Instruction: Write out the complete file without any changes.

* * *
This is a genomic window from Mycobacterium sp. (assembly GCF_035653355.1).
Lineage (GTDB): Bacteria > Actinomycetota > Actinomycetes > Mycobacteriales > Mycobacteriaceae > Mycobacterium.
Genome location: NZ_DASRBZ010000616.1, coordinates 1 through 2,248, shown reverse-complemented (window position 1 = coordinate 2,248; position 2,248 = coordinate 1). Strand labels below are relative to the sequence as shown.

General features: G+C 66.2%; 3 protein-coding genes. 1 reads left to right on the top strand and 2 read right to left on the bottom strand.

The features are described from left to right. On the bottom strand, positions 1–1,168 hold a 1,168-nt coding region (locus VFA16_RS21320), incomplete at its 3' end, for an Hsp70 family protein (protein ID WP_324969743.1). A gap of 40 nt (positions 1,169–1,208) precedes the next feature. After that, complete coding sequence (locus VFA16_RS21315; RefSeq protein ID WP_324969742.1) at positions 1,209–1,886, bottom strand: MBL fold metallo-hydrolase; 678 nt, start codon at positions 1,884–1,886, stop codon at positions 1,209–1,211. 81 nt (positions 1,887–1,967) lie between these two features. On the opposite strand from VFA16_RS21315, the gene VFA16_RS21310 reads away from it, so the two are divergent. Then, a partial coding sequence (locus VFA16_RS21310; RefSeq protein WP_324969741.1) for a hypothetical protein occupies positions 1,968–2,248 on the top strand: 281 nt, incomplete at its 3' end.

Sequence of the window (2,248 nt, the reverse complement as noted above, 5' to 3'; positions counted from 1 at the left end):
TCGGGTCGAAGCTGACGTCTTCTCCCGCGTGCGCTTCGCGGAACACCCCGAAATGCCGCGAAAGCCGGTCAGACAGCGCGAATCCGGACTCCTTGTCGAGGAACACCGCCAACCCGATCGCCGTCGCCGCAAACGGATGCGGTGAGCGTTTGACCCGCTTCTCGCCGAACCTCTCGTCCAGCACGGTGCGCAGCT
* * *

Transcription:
This is a genomic window from Mycobacterium sp. (assembly GCF_035653355.1).
Lineage (GTDB): Bacteria > Actinomycetota > Actinomycetes > Mycobacteriales > Mycobacteriaceae > Mycobacterium.
Genome location: NZ_DASRBZ010000616.1, coordinates 1 through 2,248, shown reverse-complemented (window position 1 = coordinate 2,248; position 2,248 = coordinate 1). Strand labels below are relative to the sequence as shown.

General features: G+C 66.2%; 3 protein-coding genes. 1 reads left to right on the top strand and 2 read right to left on the bottom strand.

The features are described from left to right. On the bottom strand, positions 1–1,168 hold a 1,168-nt coding region (locus VFA16_RS21320), incomplete at its 3' end, for an Hsp70 family protein (protein ID WP_324969743.1). A gap of 40 nt (positions 1,169–1,208) precedes the next feature. After that, complete coding sequence (locus VFA16_RS21315; RefSeq protein ID WP_324969742.1) at positions 1,209–1,886, bottom strand: MBL fold metallo-hydrolase; 678 nt, start codon at positions 1,884–1,886, stop codon at positions 1,209–1,211. 81 nt (positions 1,887–1,967) lie between these two features. On the opposite strand from VFA16_RS21315, the gene VFA16_RS21310 reads away from it, so the two are divergent. Then, a partial coding sequence (locus VFA16_RS21310; RefSeq protein WP_324969741.1) for a hypothetical protein occupies positions 1,968–2,248 on the top strand: 281 nt, incomplete at its 3' end.

Sequence of the window (2,248 nt, the reverse complement as noted above, 5' to 3'; positions counted from 1 at the left end):
TCGGGTCGAAGCTGACGTCTTCTCCCGCGTGCGCTTCGCGGAACACCCCGAAATGCCGCGAAAGCCGGTCAGACAGCGCGAATCCGGACTCCTTGTCGAGGAACACCGCCAACCCGATCGCCGTCGCCGCAAACGGATGCGGTGAGCGTTTGACCCGCTTCTCGCCGAACCTCTCGTCCAGCACGGTGCGCAGCT